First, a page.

I certainly am not seeing this guilt play out in Japanese society, guilty for being modern and wealthy, not even much guilt for their history in WWII. I don’t see Muslim guilt, I don’t see Chinese guilt, I don’t see Indian guilt, I don’t see Turkish guilt for perpetrating the Armenian genocide, I don’t see Bantu guilt, I don’t see Iranian guilt, I don’t see Inuit guilt for their genocides, I don’t see guilt in Burma for expelling their Muslims. What I see is America accelerating the influx of Muslims after 9/11 compared to the rate of immigration before 9/11. Multiculturalism is a societal death-wish. The Africans expelled their Colonial masters, so did the Indians, Asia is not looking to import Africans in order to erase their societies and create new multicultural “nations.”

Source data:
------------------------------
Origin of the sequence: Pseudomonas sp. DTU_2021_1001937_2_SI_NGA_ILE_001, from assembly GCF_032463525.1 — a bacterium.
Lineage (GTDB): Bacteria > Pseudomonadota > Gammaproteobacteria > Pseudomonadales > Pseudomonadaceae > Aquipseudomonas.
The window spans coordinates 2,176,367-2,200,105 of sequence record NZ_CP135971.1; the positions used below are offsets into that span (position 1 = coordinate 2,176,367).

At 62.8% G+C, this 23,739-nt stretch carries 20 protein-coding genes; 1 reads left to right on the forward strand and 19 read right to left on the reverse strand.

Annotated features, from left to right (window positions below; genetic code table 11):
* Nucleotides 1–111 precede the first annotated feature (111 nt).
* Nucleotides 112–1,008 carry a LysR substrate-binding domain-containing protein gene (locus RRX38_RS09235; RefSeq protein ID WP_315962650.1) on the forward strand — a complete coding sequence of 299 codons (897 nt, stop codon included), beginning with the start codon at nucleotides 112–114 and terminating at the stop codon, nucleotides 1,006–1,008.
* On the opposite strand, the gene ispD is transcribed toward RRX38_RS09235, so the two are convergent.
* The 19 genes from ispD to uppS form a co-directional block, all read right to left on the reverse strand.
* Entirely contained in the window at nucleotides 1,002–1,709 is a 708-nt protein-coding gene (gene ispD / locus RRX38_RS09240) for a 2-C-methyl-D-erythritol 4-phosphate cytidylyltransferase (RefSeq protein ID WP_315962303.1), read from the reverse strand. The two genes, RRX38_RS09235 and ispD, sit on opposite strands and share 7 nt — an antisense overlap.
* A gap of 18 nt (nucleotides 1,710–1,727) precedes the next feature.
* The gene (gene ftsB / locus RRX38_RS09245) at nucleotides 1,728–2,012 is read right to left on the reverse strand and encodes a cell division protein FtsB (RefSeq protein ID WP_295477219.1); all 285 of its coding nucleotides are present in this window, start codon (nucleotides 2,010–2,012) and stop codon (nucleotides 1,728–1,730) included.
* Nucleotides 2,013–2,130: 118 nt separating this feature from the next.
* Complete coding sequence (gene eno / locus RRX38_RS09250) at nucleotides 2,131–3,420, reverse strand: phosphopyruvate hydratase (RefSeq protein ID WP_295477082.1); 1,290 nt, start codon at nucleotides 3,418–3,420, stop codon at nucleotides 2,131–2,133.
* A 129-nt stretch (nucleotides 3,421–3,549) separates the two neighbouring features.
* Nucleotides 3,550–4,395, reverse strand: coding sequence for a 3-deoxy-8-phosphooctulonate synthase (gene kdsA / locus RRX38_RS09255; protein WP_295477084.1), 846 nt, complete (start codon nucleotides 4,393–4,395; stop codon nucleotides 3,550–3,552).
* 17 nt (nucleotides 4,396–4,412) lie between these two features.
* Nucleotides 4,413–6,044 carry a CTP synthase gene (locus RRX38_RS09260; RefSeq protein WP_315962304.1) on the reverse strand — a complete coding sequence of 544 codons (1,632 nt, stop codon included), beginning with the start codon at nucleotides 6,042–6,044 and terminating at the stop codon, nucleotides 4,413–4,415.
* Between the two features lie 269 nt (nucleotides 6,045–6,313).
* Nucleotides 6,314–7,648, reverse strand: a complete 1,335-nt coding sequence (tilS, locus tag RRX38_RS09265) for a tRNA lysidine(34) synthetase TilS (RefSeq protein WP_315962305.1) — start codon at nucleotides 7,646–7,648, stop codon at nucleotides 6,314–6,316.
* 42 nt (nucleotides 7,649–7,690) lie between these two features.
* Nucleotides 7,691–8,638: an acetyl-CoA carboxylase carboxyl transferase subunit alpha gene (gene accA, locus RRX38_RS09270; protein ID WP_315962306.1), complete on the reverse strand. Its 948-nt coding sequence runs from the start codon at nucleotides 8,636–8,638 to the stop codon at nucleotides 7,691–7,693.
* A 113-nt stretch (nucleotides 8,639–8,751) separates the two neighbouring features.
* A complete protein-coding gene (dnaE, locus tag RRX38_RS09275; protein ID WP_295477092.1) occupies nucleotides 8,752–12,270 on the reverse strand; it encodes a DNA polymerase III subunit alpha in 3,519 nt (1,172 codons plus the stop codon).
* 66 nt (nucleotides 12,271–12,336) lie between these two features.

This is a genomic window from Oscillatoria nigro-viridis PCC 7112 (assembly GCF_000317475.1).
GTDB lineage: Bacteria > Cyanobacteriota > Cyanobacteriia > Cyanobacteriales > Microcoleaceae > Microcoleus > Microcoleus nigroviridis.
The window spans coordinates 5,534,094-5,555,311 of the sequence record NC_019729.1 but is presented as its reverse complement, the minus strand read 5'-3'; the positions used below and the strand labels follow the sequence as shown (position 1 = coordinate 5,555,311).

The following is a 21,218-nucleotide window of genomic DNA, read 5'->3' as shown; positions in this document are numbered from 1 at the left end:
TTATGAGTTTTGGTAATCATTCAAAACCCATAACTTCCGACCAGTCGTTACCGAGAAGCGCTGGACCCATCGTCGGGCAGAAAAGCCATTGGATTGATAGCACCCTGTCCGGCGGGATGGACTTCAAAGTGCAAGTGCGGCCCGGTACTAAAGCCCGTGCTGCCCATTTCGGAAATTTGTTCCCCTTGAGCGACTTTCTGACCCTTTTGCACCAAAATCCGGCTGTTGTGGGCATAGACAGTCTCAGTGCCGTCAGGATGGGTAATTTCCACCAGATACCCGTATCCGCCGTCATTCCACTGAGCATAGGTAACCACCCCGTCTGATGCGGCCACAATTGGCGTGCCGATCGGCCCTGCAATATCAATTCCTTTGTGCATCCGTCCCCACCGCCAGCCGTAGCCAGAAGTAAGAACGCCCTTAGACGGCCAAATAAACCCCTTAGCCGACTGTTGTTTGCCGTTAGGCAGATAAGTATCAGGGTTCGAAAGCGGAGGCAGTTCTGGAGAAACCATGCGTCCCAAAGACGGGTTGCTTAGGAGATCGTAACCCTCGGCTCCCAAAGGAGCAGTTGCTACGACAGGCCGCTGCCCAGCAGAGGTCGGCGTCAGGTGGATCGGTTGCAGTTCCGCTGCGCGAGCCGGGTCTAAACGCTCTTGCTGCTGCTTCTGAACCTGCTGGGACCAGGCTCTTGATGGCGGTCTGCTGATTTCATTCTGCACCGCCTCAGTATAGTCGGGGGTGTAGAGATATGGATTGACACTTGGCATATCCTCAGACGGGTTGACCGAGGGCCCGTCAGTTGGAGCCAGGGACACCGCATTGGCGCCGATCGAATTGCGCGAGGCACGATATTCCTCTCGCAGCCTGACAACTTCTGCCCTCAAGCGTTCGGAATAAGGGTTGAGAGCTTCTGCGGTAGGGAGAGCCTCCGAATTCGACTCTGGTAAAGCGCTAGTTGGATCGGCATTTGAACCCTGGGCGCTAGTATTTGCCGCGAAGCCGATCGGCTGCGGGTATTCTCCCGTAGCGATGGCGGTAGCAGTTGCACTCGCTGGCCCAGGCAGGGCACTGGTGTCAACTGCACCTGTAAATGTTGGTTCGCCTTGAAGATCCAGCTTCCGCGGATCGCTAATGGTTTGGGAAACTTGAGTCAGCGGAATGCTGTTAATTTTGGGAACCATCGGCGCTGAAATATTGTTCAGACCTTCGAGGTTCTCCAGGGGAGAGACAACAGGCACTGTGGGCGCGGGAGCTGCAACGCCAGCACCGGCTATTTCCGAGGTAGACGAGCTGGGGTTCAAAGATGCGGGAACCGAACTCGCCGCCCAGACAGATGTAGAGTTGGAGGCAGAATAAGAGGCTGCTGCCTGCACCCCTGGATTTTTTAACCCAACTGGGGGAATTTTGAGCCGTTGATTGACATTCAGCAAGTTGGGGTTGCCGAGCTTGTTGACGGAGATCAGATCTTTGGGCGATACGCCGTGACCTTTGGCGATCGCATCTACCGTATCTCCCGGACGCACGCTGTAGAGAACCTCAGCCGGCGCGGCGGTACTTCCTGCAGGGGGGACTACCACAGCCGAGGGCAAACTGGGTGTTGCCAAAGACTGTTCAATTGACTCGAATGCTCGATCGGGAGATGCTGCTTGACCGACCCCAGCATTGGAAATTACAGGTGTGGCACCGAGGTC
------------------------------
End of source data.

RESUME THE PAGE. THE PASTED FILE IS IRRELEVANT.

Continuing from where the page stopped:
There is something mentally wrong with our self-hating elites than doesn’t play out in other racial elites. As I already noted, it’s understandable for “self-hating Blacks” to want to jettison their racial and cultural background and adopt a “better” identity, but that’s not what is going on with our elites, sitting at the top of the civilizational pyramid, to hate that racial and cultural heritage is bizarre.

    53. Cousin Eddie Says:

      Toynbee was on to something in his theory of no-longer-creative elites adopting the cultural patterns and practices (as they perceive them) of the formerly despised–whether they be barbaric outsiders or internal proles. Initially, that can be liberating and creative, but ultimately nonproductive on its own.